Wild Northerner Magazine Summer 2018 - Page 23

An ancient glacial landscape

A vast continental glacier covered most of Canada for thousands and thousands of years. When it began to melt from this area nearly 10,000 years ago, it left behind huge pieces of ice buried in sand and gravel washing off the glacier.

Esker Lakes sits on the bed of what was a wide glacial river flowing across the glacial ice — at over 250 km it is the longest esker in Ontario. The river helped to bury the blocks of glacial ice, which melted very slowly, keeping their shape.

The depressions, known as kettles filled with water from the melted ice, and are maintained by springs and groundwater. The lakes and wetlands left behind make Esker Lakes an amazing boreal forest lakeland.

Leaving the treed bog, the trail re-enters the forest

The Balsam Fir trees here have bumpy grey bark that is sticky with sap dripping in places. The bumps are blisters with sap inside. The sap can help the tree to defend itself against invaders like wood-chewing beetles — the beetle chews a hole in the bark and gets covered in the sticky goo. The sap later hardens and helps seal the wound in the tree.

Glaciers are dirty things

In the Balsam Fir stand sits a huge boulder. The boulder is more evidence of glaciation. Glaciers are dirty things. Only the newest snow on top is clean and white. The rest of the ice is filled with grit, and gravel and boulders that it picks up as it flows.

This boulder, known as an erratic, may have travelled from hundreds of kilometres north of here (or even further), frozen into the ice of the slowly-moving glacier. When the glacier began to melt around 10,000 years ago, all of the sand, gravel and boulders were deposited onto the bedrock, leaving a hilly landscape that would later be colonized by the forest.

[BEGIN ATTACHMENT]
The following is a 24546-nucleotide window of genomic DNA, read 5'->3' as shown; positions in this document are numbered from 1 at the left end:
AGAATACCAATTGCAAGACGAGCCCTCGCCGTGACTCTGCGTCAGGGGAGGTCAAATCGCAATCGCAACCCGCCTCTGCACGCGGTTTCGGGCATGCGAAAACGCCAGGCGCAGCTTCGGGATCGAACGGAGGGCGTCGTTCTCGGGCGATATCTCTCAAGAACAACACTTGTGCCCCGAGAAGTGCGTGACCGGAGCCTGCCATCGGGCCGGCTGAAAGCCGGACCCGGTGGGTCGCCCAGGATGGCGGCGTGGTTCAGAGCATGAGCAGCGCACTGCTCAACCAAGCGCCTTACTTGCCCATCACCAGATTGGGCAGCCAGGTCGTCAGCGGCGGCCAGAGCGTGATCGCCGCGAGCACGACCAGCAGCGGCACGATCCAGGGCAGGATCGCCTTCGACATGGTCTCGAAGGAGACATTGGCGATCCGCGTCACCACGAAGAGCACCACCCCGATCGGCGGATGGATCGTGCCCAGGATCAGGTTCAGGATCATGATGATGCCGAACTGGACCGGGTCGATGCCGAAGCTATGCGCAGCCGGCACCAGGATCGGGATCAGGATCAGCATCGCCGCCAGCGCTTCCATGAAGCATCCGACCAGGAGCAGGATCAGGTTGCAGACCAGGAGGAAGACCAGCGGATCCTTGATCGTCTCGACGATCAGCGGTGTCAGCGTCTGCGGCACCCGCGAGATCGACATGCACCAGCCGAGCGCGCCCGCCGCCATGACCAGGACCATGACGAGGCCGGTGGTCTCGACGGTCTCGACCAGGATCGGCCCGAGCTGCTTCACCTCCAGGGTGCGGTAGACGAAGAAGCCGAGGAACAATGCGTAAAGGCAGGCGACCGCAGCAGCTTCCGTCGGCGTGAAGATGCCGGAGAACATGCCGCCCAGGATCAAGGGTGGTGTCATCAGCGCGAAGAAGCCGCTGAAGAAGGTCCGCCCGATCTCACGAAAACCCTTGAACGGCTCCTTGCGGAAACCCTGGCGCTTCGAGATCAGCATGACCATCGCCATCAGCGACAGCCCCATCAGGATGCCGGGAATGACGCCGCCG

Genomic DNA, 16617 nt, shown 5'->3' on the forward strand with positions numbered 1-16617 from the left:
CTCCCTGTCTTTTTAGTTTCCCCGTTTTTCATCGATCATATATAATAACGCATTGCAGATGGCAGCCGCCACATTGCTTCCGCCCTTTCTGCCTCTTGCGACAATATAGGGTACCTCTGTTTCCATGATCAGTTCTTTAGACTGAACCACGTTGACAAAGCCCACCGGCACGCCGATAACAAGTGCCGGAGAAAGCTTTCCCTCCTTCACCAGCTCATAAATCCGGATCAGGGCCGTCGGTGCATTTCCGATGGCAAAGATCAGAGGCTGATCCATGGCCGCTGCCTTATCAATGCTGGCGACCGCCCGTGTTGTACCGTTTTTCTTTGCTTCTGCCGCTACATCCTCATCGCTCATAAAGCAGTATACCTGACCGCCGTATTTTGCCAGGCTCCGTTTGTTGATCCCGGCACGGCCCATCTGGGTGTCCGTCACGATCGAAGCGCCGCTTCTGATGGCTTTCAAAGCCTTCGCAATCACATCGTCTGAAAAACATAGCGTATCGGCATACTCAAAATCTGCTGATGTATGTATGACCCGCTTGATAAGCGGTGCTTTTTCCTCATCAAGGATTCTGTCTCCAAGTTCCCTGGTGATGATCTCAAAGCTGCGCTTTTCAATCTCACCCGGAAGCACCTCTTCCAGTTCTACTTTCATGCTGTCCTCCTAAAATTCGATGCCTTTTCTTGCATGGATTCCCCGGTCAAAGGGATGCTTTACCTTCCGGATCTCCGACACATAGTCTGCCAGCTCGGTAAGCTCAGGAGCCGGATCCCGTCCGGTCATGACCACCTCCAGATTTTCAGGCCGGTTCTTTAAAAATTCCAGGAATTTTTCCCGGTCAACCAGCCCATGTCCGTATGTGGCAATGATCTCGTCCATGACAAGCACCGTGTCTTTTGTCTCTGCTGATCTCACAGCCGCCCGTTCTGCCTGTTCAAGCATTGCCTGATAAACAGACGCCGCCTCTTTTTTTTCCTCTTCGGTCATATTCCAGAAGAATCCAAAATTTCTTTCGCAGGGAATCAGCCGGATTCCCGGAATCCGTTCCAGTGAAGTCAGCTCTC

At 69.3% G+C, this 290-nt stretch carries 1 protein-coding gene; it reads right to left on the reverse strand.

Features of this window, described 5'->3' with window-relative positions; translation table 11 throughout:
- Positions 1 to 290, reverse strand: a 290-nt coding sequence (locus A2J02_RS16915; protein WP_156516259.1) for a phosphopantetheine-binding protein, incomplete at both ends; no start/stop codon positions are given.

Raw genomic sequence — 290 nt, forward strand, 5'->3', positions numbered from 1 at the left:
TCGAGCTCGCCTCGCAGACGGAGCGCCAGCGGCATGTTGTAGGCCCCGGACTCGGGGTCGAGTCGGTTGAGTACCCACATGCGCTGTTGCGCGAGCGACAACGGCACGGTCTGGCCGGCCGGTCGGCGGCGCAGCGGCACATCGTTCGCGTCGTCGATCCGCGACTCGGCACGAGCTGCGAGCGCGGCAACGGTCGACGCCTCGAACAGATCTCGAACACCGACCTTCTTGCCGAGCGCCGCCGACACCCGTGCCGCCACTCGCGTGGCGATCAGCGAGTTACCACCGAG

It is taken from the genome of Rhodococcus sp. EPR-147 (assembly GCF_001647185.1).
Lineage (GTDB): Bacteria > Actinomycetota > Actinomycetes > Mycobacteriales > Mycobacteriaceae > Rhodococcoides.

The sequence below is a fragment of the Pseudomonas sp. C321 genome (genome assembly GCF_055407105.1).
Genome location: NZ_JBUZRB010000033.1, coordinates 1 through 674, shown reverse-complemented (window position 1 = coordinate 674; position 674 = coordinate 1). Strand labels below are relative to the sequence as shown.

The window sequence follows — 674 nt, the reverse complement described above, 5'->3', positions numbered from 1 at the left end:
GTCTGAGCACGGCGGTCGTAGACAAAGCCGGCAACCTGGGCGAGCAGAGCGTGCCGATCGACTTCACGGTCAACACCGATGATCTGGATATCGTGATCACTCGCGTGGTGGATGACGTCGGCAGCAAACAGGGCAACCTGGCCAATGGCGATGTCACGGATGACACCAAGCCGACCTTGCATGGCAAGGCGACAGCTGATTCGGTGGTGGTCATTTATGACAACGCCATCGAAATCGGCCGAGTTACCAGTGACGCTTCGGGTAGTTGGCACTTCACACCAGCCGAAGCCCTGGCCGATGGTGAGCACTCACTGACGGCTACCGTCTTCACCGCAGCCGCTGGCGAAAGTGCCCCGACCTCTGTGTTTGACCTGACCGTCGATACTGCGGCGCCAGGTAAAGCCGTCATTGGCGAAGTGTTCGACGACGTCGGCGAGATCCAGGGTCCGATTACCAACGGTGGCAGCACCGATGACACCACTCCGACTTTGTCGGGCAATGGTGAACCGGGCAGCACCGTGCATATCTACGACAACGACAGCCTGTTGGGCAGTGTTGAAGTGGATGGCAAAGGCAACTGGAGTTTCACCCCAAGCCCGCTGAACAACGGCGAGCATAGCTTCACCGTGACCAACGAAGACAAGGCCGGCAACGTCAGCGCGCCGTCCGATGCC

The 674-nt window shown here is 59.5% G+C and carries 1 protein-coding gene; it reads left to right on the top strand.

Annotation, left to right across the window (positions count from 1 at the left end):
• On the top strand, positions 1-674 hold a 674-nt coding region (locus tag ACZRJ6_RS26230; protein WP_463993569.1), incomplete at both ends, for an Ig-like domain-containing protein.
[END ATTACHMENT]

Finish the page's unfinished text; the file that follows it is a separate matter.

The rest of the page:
Esker Lakes is a quiet family-oriented park with a full-service campground with:

Electrical campsites (65 of the park’s 103 campsites are electrical)

Two comfort stations with hot showers, flush toilets and laundry facilities

Two sand beaches and a dog beach

Canoe and kayak rentals

Most of the park’s lakes are stocked with trout, and some lakes also have pike and perch. Bird watching is good at Esker Lakes, with many species of forest warblers being a highlight. Several other trails wind through the park’s forests, and portages link many of the park’s lakes, with two backcountry canoe-in sites on the route.

Visit Esker Lakes Provincial Park this summer and take the Lonesome Bog hike!